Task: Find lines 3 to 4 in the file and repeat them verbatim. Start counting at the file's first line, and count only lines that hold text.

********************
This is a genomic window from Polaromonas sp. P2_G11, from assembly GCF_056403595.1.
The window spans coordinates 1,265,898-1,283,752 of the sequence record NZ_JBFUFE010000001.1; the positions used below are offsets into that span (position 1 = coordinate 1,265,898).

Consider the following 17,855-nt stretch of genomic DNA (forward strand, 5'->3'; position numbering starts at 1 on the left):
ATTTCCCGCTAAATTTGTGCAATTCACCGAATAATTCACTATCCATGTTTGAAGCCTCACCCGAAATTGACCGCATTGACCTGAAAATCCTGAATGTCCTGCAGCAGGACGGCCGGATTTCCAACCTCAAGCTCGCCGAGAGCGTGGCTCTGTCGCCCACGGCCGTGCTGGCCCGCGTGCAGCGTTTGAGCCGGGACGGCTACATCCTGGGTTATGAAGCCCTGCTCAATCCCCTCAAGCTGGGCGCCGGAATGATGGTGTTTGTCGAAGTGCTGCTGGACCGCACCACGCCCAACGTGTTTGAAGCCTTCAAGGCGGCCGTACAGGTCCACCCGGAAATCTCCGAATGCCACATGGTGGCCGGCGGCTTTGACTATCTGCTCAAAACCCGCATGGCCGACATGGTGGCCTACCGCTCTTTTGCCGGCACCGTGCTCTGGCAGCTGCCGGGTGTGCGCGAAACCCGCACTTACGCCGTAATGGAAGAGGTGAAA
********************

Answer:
Consider the following 17,855-nt stretch of genomic DNA (forward strand, 5'->3'; position numbering starts at 1 on the left):
ATTTCCCGCTAAATTTGTGCAATTCACCGAATAATTCACTATCCATGTTTGAAGCCTCACCCGAAATTGACCGCATTGACCTGAAAATCCTGAATGTCCTGCAGCAGGACGGCCGGATTTCCAACCTCAAGCTCGCCGAGAGCGTGGCTCTGTCGCCCACGGCCGTGCTGGCCCGCGTGCAGCGTTTGAGCCGGGACGGCTACATCCTGGGTTATGAAGCCCTGCTCAATCCCCTCAAGCTGGGCGCCGGAATGATGGTGTTTGTCGAAGTGCTGCTGGACCGCACCACGCCCAACGTGTTTGAAGCCTTCAAGGCGGCCGTACAGGTCCACCCGGAAATCTCCGAATGCCACATGGTGGCCGGCGGCTTTGACTATCTGCTCAAAACCCGCATGGCCGACATGGTGGCCTACCGCTCTTTTGCCGGCACCGTGCTCTGGCAGCTGCCGGGTGTGCGCGAAACCCGCACTTACGCCGTAATGGAAGAGGTGAAA